Tag Archives: Stand for Children

A message from Stand for Children

Below is a statement from Jason Williams, Executive Director of Stand for Children in Massachusetts, following the recent announcement from the Massachusetts  Secretary of State that 81,117 certified signatures of registered voters to quality An Act to Promote Excellence in Public Schools´were allowed, and that the initiative will be submitted on January 4, 2012, to the state legislature for consideration:

“We are pleased that, with today’s announcement, lawmakers will now have a chance to weigh in on An Act to Promote Excellence in Public Schools when they return in January. The proposed changes to state law in the Act will bring Massachusetts one step closer to creating great schools statewide, where all students, regardless of their background or zip code have a chance to do well. As a former classroom teacher in one of our nation’s toughest school districts, I’ve seen firsthand the impact the achievement gap is having on so many of our children. Having been born and raised in Fall River, I find it alarming that the achievement gap remains wide in Massachusetts. One of the best things we can do to make sure no child is short-changed is to ensure there is a teacher who gets results in every classroom. This initiative does this by putting performance first when deciding which teachers to retain, which, according to a UMASS Amherst poll released last week, 85% of registered Massachusetts voters support.  Massachusetts is a state that values education and together we can live up to that value for all of our students.  I invite teachers, parents, school leaders and community members to get involved in the Great Teachers Great Schools campaign at www.greatteachersgreatschools.org so no child spends another minute in a classroom where they are not learning. “

Sam Castañeda Holdren, MSW

Stand for Children

Governor Patrick visits Worcester’s Woodland Academy, a state Innovation School

Stand for Children supports parent advocates in Innovation School transformation!

WORCESTER: Governor Patrick visited Woodland Academy this morning to meet with staff and tour the school, which will reopen as an Innovation School this fall.

Jabián Gutiérrez, Central and Western Massachusetts Director with Stand for Children said, “All members of the Woodland Academy community have come together to make changes that are going to benefit kids starting next year. Superintendent Boone, Principal Padilla, teachers, and parents have advocated together to become an Innovation School so that they can exercise increased autonomy and flexibility, which will help them improve outcomes for students.”

Stand for Children member and Woodland Academy parent Diana Renteria is pleased to see Woodland becoming an Innovation School because of the flexibility it will provide with hiring decisions. “Becoming an Innovation School allows the Instructional Leadership Team to conduct an in-depth interview process to choose teachers that are the best fit for the school and the students.”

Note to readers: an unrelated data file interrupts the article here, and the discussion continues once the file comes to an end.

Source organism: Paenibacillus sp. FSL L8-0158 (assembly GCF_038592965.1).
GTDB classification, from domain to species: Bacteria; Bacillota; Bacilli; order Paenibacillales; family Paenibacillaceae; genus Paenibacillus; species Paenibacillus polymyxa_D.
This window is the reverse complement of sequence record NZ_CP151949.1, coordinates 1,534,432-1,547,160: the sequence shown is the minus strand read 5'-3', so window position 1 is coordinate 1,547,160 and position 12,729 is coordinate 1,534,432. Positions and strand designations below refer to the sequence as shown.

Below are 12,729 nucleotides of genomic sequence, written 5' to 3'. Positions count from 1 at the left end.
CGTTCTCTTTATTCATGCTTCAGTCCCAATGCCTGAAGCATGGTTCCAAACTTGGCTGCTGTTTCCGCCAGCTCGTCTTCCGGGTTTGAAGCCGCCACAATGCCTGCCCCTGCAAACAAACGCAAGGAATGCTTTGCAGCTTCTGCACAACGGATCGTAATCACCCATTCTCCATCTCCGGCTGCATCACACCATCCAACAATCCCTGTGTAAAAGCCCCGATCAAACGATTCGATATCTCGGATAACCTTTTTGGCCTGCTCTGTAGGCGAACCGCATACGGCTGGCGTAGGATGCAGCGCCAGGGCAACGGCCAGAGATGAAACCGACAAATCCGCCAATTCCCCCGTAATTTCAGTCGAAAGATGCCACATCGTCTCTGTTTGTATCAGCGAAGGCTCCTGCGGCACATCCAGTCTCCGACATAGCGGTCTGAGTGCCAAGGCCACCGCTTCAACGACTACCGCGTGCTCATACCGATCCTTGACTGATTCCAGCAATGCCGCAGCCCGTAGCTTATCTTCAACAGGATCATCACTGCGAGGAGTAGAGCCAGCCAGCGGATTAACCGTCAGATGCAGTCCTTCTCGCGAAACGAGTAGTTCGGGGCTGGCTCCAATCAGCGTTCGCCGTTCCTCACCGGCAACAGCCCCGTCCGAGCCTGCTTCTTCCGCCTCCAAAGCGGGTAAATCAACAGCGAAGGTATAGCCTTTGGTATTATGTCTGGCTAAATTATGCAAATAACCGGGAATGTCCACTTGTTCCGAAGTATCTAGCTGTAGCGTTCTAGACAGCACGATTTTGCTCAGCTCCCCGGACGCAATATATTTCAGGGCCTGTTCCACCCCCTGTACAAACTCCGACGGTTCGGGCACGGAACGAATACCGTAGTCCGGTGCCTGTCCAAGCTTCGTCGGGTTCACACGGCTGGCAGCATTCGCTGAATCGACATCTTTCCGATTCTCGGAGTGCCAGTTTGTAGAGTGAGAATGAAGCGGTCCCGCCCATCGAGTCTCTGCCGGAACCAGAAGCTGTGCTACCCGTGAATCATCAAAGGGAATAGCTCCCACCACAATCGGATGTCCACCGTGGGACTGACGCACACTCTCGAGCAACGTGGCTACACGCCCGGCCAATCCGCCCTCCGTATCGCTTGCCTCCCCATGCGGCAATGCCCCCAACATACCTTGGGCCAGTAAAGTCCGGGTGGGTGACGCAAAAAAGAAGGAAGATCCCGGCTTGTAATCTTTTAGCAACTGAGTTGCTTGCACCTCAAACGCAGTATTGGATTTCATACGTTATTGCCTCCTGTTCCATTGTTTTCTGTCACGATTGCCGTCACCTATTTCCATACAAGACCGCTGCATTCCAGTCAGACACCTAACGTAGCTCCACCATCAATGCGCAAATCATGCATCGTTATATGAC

On May 5, 2011, the Worcester School Committee voted unanimously to approve five Innovation Schools in Worcester next year. In 2010, Stand for Children members supported An Act Relative to the Achievement Gap, which allowed for the creation of Innovation Schools. The schools, which must be authorized by local School Committees, enjoy more autonomy and flexibility than traditional public schools in the areas of curriculum, budget, schedule and calendar, staffing, professional development, and district policies.

Despite increased autonomy, Innovation Schools are held accountable for achieving annual student learning and performance goals. Additionally, Superintendent Boone has outlined ambitious student achievement goals in the Worcester Compact, and the tools afforded by Innovation Schools including increased community partnerships, may help the schools reach those benchmarks. Principal Patricia Padilla commented, “Innovation Schools have united the entire school community in support of high levels of achievement and college and career readiness.”

Jason Williams, Executive Director for Stand for Children said, “We are excited to see plans for Innovations Schools come to fruition. By increasing ownership and flexibility for teachers and school leaders, Innovation Schools will be able to make critical changes that will benefit kids.”

Stand for Children is the state’s grassroots advocacy group committed to public education and closing the achievement gap.

Stand for Children supports student outcomes in teacher evaluations

Stand for Children provided testimony recently at the Board of Elementary and Secondary Education’s monthly meeting in Malden to share their recommendations for Massachusetts’ educator evaluation guidelines. Stand for Children Executive Director Jason Williams and member Trisha Perez Kennealy spoke at the meeting and presented the Board with written testimony from parents, teachers, and administrators from across the Commonwealth.